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Adam Gilchrist: Having different ‘keepers across formats not an issue for Australia

While New South Wales wicketkeeper Peter Nevill keeps wickets in Tests and T20 Internationals for Australia, Matthew Wade takes up the duties in the 50-over format.

Adam Gilchrist said he always used to prioritise his wicketkeeping work, more than anything else © Getty Images
Adam Gilchrist said he always used to prioritise his wicketkeeping work, more than anything else © Getty Images

Australia’s former wicketkeeper-batsman Adam Gilchrist feels having different wicketkeepers for different formats is not a disruption. While New South Wales wicketkeeper Peter Nevill keeps wickets in Tests and T20 Internationals for Australia, Matthew Wade takes up the duties in the 50-over format. While Nevill, is regarded as one of the sharpest gloveman in Australia at the moment, Wade’s ability to score quick with the bat, along with his versatility, gives him the edge in ODIs. While both the players have expressed desires to play in all three formats, Gilchrist feels the team woould not suffer with the changing of wicketkeepers across formats. He also says, it was the decision to select specific gloveman across formats, that gave his career a necessary jumpstart.

“I’m sure they (Nevill and Wade) are both striving to be the one (wicketkeeper) in all three positions,” said Gilchrist as quoted by Cricket.com.au. “It’s a different landscape compared to when even I was playing let alone 20 years before that. One of the great breaks I had was when they decided to pick a Test team and a one-day team. There was a big overlap of players but the ‘keeping position was one where I got my chance. Ian Healy was told they (Australia’s selectors) wanted him to focus on Tests and that got me in the one-day setup.” READ: How’s that! Adam Gilchrist wants this actor to play his role in his biopic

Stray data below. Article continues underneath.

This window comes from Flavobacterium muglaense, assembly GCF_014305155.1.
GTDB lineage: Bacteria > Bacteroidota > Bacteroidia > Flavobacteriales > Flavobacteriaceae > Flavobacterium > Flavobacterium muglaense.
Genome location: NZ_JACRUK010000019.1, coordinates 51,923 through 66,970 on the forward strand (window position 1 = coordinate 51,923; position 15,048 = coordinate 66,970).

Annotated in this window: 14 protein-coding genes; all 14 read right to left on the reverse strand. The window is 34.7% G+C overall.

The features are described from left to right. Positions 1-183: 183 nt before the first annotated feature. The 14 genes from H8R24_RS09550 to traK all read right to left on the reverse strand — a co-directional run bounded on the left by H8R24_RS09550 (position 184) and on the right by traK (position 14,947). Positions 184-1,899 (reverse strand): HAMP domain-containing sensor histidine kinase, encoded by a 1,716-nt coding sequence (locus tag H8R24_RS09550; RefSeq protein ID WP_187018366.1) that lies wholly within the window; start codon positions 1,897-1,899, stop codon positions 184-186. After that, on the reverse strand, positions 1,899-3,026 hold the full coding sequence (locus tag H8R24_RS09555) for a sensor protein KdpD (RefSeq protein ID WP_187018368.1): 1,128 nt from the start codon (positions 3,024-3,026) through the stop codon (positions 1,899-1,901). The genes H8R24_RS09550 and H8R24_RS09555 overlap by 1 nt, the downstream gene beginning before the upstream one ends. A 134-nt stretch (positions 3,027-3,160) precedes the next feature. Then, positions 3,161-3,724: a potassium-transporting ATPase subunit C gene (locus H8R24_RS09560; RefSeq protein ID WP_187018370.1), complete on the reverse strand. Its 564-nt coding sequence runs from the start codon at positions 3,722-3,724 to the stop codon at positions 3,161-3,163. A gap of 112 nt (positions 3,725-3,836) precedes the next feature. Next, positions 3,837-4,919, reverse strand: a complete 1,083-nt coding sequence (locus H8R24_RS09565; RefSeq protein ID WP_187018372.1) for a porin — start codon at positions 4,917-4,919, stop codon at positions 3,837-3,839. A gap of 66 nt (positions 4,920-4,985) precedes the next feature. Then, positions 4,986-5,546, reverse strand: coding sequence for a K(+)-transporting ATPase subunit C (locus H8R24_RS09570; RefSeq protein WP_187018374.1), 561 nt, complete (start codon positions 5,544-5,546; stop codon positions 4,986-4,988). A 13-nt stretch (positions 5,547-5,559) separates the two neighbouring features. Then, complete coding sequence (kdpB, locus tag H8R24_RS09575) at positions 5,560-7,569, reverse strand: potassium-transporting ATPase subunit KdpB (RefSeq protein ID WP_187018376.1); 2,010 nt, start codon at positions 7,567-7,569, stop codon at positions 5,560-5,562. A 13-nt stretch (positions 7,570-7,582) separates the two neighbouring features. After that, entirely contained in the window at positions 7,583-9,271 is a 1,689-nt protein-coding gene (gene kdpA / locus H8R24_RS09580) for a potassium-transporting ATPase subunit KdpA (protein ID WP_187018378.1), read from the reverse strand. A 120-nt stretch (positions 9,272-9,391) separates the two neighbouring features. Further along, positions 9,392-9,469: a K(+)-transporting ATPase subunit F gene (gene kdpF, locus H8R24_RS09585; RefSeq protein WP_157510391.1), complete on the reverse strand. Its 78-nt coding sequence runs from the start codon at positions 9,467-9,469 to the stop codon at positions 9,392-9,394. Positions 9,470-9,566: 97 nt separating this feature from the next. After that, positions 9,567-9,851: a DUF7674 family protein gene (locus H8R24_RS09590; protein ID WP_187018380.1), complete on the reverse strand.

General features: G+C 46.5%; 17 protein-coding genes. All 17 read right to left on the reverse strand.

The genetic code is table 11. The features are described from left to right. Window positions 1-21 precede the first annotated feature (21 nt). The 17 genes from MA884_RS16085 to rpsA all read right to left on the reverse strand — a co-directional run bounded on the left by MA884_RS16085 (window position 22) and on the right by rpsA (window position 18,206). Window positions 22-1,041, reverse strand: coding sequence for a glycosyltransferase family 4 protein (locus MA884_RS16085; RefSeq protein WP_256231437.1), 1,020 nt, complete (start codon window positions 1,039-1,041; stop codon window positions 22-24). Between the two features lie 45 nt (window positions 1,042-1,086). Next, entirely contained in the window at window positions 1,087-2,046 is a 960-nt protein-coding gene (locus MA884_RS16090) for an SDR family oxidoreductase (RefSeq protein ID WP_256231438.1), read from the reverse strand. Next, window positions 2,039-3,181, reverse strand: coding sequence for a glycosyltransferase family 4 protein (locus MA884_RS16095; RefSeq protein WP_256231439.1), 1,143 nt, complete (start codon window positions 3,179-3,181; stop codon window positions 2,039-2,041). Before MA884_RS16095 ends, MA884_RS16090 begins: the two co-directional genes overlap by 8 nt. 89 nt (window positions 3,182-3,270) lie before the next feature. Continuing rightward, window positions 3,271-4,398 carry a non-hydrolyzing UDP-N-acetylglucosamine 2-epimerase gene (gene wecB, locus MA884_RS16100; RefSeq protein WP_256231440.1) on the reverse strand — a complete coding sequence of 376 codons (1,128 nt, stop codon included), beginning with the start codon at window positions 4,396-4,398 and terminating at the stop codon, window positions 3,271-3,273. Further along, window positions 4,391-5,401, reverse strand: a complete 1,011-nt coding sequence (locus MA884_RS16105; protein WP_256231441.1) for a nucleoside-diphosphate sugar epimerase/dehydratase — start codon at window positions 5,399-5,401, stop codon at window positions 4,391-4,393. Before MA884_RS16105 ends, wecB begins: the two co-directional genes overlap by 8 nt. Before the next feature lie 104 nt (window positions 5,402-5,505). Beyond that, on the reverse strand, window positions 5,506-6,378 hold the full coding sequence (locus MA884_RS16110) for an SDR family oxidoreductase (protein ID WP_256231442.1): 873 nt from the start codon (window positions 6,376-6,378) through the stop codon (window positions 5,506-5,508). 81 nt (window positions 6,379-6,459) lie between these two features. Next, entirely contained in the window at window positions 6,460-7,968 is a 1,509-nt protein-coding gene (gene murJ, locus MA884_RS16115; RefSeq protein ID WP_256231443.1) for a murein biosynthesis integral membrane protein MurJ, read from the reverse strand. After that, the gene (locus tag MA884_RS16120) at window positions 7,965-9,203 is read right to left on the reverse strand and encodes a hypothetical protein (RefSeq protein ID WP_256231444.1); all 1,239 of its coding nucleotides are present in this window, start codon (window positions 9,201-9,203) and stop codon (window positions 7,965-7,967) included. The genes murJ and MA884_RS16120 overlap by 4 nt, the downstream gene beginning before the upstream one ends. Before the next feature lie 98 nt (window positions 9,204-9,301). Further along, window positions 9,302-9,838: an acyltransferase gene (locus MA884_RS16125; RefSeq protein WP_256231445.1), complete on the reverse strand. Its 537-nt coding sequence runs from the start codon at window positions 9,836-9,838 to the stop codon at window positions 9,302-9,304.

Gilchrist added, “It’s not foreign to have different players in different teams. I don’t see it upsetting the rhythm of the team. There’s a reason why the selectors have gone that way, they’ve stipulated that. “It’s up to them to work out whether that’s been a success or they need to re-think it. I don’t think it affects the players – they’ve all got to be versatile in their thinking and preparation now. The players now are striving to nail a spot down for themselves but I don’t see it upsetting anything.” READ: Adam Gilchrist reveals tough times vs Harbhajan Singh and Muthiah Muralitharan

Gilchrist, known for his destructive abilities at the opening slot in limited-overs cricket, and for his No.7 position in Test cricket, where he scored 3,948 runs and 12 centuries, (more than any other player in that slot). was not just known for his smashing strokeplay, but also for being a quick wicketkeeper. With 416 Test dismissals and 472 ODI dismissals, he is only behind Mark Bouncher and Kumar Sangakkara.

Gilchrist also explained that he always used to prioritise his wicketkeeping work, more than anything else, despite knowing the fact that modern wicketkeepers are judged more on the runs that they make, rather than the catches they take.

“One-day cricket changed that,” Gilchrist said when asked if a wicketkeeper’s ability to bat is regarded as a important criteria than glovework, when selection takes place. “That really changed the whole focus for 7,8,9,10,11 having to contribute with the bat. In first-class cricket you could get away with it, but short-version cricket changed that and a whole number of people changed it. The Sri Lankans in ’96 totally stunned the world with what they did with a keeper-batsman at the top and dashing after the first 15 overs.”

He added, “I probably played my little part but all I wanted to do was to be the best wicketkeeper they (the selectors) could pick. It was of higher priority for me to perfect with the gloves than getting runs. If I had a good day with the gloves it far outweighed any runs that I scored ‘cause you’re the only ‘keeper – everyone’s got to bat at some stage but you’re the only one with the gloves on. I think all ‘keepers operate under that mantra, still priding themselves on being the best keeper they can be whilst still working on that other aspect of their game.”

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